2015 is a huge year for disabled gamers. Accessibility features, once a dream when thinking about consoles, are now making prominent places in the market with accessibility solutions built into the firmware. Sony and Microsoft continue to jump ahead of the law when providing accessibility features for their consoles. Nintendo, as of yet, appears to be quiet on the accessibility front and has released no details about future plans. Just because Nintendo is currently quiet, however, that doesn’t mean accessibility isn't progressing. In fact, accessibility features in consoles continue to evolve and expand.
Microsoft, which will be releasing Narrator and other accessibility features later this year, are going a step further and providing global button mapping support to their Xbox One console. Initially only for the Xbox Elite controller, it looks like global button mapping will be making it's debut soon as well. Mike Ybarra, Partner Director of Program Management of the Xbox Platform has revealed on Twitter that global button mapping will come to all controllers "soon" and not just the elite controllers on Xbox One. He stated this in a tweet. The addition will, most likely, come with the other accessibility features in the public update of the "New Xbox One Experience."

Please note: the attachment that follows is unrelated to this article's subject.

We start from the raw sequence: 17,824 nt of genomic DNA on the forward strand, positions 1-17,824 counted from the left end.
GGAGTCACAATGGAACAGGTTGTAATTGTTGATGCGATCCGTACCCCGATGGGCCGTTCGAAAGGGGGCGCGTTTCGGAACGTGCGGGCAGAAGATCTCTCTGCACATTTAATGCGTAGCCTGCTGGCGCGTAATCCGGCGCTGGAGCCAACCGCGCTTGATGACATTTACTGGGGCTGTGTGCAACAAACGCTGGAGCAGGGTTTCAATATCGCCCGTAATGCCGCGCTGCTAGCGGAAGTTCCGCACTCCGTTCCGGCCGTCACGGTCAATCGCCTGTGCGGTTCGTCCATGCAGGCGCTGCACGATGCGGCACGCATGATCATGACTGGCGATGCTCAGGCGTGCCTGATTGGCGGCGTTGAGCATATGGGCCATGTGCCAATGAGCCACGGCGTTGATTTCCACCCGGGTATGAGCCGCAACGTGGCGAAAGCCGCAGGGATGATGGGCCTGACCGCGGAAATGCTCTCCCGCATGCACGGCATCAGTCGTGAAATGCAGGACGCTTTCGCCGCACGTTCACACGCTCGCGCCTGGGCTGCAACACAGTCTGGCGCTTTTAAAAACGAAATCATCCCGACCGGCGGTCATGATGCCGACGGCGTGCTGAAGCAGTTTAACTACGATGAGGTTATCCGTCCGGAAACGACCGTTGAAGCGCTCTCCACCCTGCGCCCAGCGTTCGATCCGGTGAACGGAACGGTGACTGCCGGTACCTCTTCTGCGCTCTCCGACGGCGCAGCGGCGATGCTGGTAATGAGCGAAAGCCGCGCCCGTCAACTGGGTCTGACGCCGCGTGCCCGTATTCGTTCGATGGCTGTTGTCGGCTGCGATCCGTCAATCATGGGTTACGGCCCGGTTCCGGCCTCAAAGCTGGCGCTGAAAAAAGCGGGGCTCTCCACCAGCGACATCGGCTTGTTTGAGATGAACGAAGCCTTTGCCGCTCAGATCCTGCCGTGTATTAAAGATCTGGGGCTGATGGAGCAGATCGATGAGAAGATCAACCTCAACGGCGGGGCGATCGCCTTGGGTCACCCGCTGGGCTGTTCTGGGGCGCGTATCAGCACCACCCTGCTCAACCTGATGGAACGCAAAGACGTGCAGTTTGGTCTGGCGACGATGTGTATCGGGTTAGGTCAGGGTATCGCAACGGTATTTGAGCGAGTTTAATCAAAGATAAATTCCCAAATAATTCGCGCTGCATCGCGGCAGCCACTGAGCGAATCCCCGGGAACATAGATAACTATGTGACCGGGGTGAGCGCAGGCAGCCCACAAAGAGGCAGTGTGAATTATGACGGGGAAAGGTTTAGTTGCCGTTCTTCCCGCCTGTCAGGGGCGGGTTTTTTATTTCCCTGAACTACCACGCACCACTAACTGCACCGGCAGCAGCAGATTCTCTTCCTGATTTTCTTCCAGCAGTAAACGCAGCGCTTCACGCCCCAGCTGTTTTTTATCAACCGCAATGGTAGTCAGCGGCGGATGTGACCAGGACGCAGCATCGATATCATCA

Techraptor has reached out to Ybarra for more information and has not heard a reply at the time of this writing, but a PR representative told Techraptor via Email that demos and videos of accessibility features would come out within two weeks. They could not comment on the accessibility features, or even demonstrate any of them, because they are so new and still in the beginning stages of development and refinement.
The 21st Century Communications and Video Accessibility Act, which currently has a waiver for game software, helps to make this a reality even though the waiver continues to be extended. It is pertinent to note, however, that the waiver can't be extended forever and this means more accessibility advancements are on the horizon, even if certain companies are reluctant to start thinking about adding accessibility features before it becomes law.
For now, Microsoft and Sony are leading the charge in console accessibility. What will follow? Time will tell.